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Phase separation-mediated biomolecular condensates and their relationship to tumor


Phase separation is a cellular phenomenon where macromolecules aggregate or segregate, giving rise to biomolecular condensates resembling "droplets" and forming distinct, membrane-free compartments. This process is pervasive in biological cells, contributing to various essential cellular functions. However, when phase separation goes awry, leading to abnormal molecular aggregation, it can become a driving factor in the development of diseases, including tumor. Recent investigations have unveiled the intricate connection between dysregulated phase separation and tumor pathogenesis, highlighting its potential as a novel therapeutic target. This article provides an overview of recent phase separation research, with a particular emphasis on its role in tumor, its therapeutic implications, and outlines avenues for further exploration in this intriguing field.


Cells have evolved intricate membrane systems to uphold normal physiological functions, effectively compartmentalizing various activities within distinct spaces and timeframes. These compartments, known as membrane organelles (MBO) or classical organelles, include familiar structures like mitochondria, the endoplasmic reticulum (ER), and the Golgi apparatus. Beyond these membrane-bound organelles, cells also harbor membraneless organelles (MLO), intriguing structures devoid of the typical lipid membrane but instead formed through multivalent interactions among biomolecules, creating membraneless compartments. Examples of MLO encompass the nuclear kernel, P granules, stress granules (SGs), Promyelocytic Leukemia (PML) bodies, and nuclear granules [1]. Termed biomolecular condensates, MLO result from the spontaneous polymerization of biomolecules via liquid–liquid phase separation (LLPS). Comprising primarily proteins and nucleic acids, MLO reside within the nucleus or cytoplasm, possessing liquid-like fluidity, enabling free flow, deformation, fission akin to droplets, and active interactions with the surrounding liquid milieu [2], which is the basis for maintaining a variety of physiological functions [3,4,5,6,7].

However, when phase separation occurs inappropriately regarding timing, location, or environment, it can lead to abnormal biomolecular condensation, heightening the risk of tumor [8]; Conversely, if the liquid condensate transitions into a solid aggregate and impedes molecular exchange with the surrounding environment, it can predispose individuals to neurodegenerative diseases such as Alzheimer's disease (AD) [9]. Studies have elucidated that these abnormal phase separations may impact critical processes such as DNA repair, transcriptional regulation, the expression of proto-oncogenes and tumor suppressor genes, and the formation of PML bodies and SGs [10]. This article predominantly explores the intricate link between LLPS and tumor at the molecular level, offering insights into the physiological functions, driving forces, and regulatory mechanisms of phase separation. Additionally, it delves into the mechanisms and therapeutic prospects of biomolecular condensates arising from anomalous phase separation in the context of tumor, aiming to provide innovative avenues for tumor treatment.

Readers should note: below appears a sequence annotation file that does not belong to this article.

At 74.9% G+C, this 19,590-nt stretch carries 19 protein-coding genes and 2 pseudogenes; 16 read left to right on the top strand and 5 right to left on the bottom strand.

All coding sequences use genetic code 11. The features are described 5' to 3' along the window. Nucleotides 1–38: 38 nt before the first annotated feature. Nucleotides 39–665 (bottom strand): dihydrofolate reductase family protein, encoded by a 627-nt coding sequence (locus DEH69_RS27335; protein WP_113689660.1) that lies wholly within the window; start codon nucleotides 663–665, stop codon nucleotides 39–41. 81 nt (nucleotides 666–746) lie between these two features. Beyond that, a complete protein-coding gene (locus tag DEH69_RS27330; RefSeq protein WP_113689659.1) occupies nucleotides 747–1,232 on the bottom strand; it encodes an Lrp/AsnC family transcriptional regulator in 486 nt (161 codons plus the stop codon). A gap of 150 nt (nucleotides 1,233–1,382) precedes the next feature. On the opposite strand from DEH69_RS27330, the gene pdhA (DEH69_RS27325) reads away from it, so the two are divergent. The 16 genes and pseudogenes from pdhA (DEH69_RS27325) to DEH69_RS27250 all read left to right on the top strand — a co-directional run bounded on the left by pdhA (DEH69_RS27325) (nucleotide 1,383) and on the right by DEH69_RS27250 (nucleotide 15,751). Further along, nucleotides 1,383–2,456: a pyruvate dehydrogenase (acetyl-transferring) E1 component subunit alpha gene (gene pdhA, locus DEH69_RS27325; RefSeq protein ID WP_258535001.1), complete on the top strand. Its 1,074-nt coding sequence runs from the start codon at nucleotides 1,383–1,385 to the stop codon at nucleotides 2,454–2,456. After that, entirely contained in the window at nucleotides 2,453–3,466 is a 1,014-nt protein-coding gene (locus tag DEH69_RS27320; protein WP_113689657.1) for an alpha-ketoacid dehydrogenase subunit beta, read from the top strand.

Phase separation overview

In the realm of cell biology, phase separation refers to the physiological process wherein a single phase comprising diverse components spontaneously segregates into two or more coexisting phases within cells [11], a phenomenon also recognized as LLPS. Proteins and nucleic acids within cells become segregated from their surrounding environment through intramolecular or intermolecular interactions, culminating in the formation of autonomous phases termed MLO or biomolecular condensates. These biomolecular condensates exhibit molecular compositions akin to their surroundings but diverge in concentration. When their concentration surpasses solubility thresholds, they undergo condensation and separation from the solution, resembling the formation of droplets. The attributes of phase separation predominantly involve the creation of biomolecular condensates that are spherical, undergo dynamic fusion, and exhibit droplet recovery after photobleaching [12] and the proteins undergoing phase separation often possess characteristic sequence features, such as intrinsically disordered regions (IDRs) and multiple modular binding domains, within which multivalent weak interactions drive the process [13]. These biomolecular condensates have the potential to regulate a myriad of enigmatic biological processes.